Nadine, you haven’t quite understood me. Your first sentence is a misrepresentation of what I’ve said. I haven’t said non-christians are “unable” to decide what they believe to be moral. Of course they can. They simply can’t logically obligate themselves to objective or universal morals.
As to whether or not humans are inherently immoral, I think that’s patently obvious. We are. As Niebuhr said, sin is “the only empirically verifiable doctrine of the Christian faith.” One would have to be fairly sheltered to fail to see humanity as fundamentally morally broken. Find a day in history in which there was no place on earth that war raged. Or again, around 15,000-20,000 children die a day, at least half from malnutrition, despite lavish abundance in the hands of some. Or again, peruse the statistics on domestic abuse. Or again, look even at your own posts here – you can’t peacefully disagree with me without being condescending. I have about as much faith in humanity as my eyesight allows for.
You seem to imply that ethical philosophy can provide an objective foundation for morality. That’s not the case. See, I teach philosophy at a university. Nietzsche’s ethical philosophy lent itself to Naziism, Epicurus’ to hedonism, Machiavelli’s to consequentialism, and there’s no meta-ethic which makes one of these necessarily better than the rest. Sure, you can choose one, and then, as I’ve said, you can change your mind, because you’re not ethically obligated to it.
Jesus teaches us to love others – neighbors and enemies alike – and if you defy that teaching you are breaking objective moral values. An atheist who doesn’t love is simply choosing not to. A Christian who doesn’t is failing.
Let’s call it human nature.
Despite their best intentions, Christian, Jews, Buddhists, Atheists, Agnostics…etc are all subject to human nature. Some people lie, steal, have times of crisis in their life. Some people do stupid things because they think they can get away with it.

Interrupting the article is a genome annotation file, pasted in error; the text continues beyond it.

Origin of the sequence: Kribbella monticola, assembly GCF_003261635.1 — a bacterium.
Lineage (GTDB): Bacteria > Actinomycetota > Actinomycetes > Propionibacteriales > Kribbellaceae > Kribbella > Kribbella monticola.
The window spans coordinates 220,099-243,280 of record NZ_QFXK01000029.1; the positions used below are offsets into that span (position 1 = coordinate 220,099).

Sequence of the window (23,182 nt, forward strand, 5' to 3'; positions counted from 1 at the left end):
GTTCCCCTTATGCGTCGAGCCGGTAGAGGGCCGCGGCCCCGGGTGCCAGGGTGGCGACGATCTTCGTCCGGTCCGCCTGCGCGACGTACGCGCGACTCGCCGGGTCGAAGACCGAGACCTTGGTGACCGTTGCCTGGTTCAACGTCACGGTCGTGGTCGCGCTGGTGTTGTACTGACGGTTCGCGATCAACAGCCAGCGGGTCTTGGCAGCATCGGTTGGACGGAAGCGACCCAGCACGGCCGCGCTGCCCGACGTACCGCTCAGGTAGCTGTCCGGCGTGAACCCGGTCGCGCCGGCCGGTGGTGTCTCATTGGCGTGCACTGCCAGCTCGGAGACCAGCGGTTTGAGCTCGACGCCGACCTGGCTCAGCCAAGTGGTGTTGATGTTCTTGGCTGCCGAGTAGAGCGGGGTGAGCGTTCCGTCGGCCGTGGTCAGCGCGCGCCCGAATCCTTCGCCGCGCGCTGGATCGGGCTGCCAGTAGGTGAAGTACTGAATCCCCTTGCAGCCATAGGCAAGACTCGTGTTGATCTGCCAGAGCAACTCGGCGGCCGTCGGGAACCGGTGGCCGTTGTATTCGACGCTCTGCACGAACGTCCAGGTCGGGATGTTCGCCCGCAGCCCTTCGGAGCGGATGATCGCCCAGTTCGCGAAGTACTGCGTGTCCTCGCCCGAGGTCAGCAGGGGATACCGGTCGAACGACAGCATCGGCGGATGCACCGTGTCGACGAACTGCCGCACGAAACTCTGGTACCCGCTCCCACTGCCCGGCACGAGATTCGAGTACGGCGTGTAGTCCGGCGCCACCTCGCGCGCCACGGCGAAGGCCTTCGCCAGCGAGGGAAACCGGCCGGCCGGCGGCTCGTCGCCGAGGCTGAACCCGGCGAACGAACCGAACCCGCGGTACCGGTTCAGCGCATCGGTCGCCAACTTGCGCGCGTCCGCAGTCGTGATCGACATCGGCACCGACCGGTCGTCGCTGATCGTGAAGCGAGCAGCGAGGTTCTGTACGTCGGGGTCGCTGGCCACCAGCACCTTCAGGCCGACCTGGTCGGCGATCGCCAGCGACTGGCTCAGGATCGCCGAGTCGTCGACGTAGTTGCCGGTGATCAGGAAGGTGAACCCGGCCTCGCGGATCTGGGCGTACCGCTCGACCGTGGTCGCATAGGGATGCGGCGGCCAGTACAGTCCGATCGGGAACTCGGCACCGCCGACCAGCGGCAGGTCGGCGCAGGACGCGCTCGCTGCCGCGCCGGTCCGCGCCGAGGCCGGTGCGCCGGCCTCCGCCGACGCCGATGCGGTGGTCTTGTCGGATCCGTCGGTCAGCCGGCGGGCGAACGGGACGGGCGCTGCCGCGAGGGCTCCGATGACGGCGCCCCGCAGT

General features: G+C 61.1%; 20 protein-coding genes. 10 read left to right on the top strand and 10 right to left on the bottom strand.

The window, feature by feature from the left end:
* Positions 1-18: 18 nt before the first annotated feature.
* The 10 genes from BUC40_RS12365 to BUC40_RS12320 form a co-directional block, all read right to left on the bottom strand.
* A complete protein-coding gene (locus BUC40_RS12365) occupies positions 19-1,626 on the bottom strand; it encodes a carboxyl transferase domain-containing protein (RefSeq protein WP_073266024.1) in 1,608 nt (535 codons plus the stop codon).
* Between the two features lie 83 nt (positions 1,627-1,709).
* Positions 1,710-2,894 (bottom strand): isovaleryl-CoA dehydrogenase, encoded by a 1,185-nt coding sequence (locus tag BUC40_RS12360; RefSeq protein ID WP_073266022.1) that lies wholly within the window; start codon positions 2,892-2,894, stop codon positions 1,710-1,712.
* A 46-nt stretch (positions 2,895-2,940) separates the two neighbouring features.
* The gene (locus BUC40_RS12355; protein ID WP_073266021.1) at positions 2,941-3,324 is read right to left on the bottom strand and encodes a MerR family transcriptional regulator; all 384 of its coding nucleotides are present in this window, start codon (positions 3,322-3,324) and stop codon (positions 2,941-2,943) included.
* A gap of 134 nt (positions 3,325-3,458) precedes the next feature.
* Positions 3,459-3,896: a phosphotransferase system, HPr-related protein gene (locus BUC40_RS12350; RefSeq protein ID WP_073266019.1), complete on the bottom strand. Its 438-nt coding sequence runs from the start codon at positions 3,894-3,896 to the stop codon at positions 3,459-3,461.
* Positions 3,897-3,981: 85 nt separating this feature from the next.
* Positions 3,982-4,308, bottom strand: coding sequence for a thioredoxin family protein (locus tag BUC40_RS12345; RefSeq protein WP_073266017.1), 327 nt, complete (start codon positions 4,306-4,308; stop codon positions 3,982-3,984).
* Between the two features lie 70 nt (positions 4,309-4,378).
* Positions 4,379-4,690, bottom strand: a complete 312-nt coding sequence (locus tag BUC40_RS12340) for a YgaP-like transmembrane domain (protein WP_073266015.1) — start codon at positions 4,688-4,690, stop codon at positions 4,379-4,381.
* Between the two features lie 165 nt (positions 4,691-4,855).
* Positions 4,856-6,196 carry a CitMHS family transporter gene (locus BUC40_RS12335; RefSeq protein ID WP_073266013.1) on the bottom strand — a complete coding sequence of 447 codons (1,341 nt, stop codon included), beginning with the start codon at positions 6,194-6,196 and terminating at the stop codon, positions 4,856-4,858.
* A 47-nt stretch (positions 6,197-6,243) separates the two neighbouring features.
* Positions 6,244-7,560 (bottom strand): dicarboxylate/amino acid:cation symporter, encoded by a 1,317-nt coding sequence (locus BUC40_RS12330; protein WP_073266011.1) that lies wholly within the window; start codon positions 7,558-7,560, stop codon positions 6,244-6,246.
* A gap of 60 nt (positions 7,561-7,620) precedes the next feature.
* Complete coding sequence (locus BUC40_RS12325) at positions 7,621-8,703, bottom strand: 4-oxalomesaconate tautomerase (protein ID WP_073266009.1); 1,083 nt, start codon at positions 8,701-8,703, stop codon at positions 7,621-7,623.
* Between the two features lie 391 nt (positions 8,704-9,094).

Morality is subjective. Some Christians may believe that pre-marital sex (or sex without marriage) is a sin but that doesn’t stop many Christians from doing so. On the other hand, there are no laws that state that pre-marital sex is against the law so there is nothing to prevent an atheist from it… unless of course they make that decision themselves.
Ethics vary from religion to religion and region to region. Morality and laws have evolved over time. You may think the religious are more righteous, and maybe in some cases that is true.
“Why do you look at the speck of sawdust in your brother’s eye and pay no attention to the plank in your own eye?”
Us atheists are fine, worry about your own please 🙂
Thanks, David. I certainly agree that brokenness is part of human nature. My observation is that Christians have a binding obligation to subdue that nature, which is not subjective. Jesus’ teachings are external to us, and thus objective, and they have not evolved, because they were captured in print almost 2000 years ago.
An atheist’s moral principles, I would agree, are entirely subjective and can evolve. They are therefore less reliable.
The reason this is something I can and should comment on as a Christian is that it is an objective matter. It’s ultimately the question “What is real?” not “What do I prefer?” that I am addressing.
Thanks for the conversation.